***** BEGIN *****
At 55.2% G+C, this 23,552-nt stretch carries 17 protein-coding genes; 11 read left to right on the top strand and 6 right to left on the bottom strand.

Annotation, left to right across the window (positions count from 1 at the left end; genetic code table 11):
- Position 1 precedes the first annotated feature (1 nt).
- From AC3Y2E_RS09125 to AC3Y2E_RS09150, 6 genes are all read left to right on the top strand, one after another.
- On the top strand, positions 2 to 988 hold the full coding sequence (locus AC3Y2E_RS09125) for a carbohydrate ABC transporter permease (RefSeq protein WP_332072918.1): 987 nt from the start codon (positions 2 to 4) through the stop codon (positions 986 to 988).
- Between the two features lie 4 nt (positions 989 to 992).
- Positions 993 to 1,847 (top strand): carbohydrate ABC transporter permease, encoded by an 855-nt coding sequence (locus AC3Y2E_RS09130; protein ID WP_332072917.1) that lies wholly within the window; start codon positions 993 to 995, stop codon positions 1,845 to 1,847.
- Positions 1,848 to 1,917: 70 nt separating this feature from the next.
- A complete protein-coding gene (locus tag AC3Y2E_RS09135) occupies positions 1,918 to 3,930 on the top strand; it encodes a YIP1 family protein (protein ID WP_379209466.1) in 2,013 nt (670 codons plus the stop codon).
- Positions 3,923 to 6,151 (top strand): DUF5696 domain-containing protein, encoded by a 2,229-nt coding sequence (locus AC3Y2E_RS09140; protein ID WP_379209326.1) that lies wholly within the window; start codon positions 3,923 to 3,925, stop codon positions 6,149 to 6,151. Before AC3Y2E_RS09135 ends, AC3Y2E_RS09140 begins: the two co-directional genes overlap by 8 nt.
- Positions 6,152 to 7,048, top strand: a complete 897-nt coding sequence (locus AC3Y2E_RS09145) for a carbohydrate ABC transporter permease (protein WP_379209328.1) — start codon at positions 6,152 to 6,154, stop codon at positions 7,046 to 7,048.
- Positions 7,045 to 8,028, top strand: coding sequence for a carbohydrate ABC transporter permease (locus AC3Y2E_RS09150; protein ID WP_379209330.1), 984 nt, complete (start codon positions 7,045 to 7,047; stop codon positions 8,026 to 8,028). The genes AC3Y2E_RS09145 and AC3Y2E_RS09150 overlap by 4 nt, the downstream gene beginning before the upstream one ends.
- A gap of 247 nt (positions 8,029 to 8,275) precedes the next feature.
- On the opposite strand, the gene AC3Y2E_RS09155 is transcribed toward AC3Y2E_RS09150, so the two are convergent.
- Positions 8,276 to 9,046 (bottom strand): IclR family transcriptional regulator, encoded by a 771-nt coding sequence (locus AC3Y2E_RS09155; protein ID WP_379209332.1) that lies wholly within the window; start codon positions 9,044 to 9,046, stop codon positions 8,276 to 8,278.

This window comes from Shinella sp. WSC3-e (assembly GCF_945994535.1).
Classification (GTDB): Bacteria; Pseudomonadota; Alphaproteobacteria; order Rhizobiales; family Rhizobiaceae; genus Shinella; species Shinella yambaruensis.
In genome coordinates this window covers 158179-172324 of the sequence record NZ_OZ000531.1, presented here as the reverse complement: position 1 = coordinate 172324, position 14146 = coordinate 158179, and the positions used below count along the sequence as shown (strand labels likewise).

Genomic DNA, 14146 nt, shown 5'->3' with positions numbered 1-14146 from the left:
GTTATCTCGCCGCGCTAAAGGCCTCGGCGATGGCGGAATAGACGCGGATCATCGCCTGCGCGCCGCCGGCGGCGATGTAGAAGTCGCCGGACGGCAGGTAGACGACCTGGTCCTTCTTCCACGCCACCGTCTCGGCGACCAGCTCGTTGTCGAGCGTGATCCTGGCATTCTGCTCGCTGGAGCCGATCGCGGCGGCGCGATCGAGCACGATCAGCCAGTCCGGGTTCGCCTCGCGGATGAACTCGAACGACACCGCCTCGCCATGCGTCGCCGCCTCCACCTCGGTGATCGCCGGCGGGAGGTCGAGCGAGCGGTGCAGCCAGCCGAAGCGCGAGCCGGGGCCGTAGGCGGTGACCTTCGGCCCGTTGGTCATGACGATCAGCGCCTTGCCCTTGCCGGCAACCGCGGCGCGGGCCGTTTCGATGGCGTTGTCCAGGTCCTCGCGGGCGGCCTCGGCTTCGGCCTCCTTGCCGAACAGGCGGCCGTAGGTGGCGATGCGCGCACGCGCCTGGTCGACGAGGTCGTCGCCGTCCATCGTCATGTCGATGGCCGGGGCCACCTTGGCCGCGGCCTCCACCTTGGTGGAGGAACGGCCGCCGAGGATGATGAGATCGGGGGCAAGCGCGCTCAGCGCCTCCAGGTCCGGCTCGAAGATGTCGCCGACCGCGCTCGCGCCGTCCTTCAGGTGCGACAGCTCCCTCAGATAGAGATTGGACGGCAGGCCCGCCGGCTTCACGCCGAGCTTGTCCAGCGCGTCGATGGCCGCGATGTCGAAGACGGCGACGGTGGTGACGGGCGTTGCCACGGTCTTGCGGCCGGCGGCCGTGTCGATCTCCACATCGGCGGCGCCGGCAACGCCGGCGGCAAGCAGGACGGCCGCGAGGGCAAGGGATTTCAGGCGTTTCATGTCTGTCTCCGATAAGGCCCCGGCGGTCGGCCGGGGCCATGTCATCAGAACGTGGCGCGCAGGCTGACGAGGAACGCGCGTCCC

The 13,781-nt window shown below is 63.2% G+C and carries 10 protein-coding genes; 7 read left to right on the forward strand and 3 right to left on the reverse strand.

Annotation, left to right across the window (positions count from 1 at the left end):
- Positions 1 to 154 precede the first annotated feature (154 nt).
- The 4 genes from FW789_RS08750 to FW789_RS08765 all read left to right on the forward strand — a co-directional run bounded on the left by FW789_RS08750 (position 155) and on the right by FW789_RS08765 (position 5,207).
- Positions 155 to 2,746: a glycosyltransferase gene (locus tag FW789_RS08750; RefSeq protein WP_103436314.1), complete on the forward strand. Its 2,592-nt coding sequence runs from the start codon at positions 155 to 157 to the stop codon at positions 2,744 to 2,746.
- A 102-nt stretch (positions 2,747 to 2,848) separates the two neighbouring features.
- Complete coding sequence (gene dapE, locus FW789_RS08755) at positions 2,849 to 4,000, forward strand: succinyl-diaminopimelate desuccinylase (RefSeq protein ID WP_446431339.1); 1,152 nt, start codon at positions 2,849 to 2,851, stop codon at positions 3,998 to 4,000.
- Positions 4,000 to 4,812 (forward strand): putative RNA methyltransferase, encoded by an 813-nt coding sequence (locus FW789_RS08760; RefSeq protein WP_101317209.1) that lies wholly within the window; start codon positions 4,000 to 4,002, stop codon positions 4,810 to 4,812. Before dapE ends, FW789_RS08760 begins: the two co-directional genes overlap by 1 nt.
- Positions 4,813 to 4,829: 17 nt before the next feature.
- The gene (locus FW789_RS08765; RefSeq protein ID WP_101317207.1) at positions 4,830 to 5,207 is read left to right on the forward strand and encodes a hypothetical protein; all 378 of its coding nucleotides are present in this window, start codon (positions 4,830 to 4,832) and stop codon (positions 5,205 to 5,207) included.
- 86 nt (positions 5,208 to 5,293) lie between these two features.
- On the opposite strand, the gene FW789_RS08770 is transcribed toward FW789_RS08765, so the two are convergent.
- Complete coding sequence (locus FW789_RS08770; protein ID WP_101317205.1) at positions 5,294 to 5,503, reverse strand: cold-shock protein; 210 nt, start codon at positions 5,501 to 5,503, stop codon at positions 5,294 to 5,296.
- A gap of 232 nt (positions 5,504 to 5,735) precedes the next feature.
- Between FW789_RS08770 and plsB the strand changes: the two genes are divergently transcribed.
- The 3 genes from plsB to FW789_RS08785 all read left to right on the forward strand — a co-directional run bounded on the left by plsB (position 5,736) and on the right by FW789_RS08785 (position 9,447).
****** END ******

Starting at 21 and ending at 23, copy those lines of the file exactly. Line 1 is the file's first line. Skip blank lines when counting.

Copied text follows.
The 13,781-nt window shown below is 63.2% G+C and carries 10 protein-coding genes; 7 read left to right on the forward strand and 3 right to left on the reverse strand.

Annotation, left to right across the window (positions count from 1 at the left end):
- Positions 1 to 154 precede the first annotated feature (154 nt).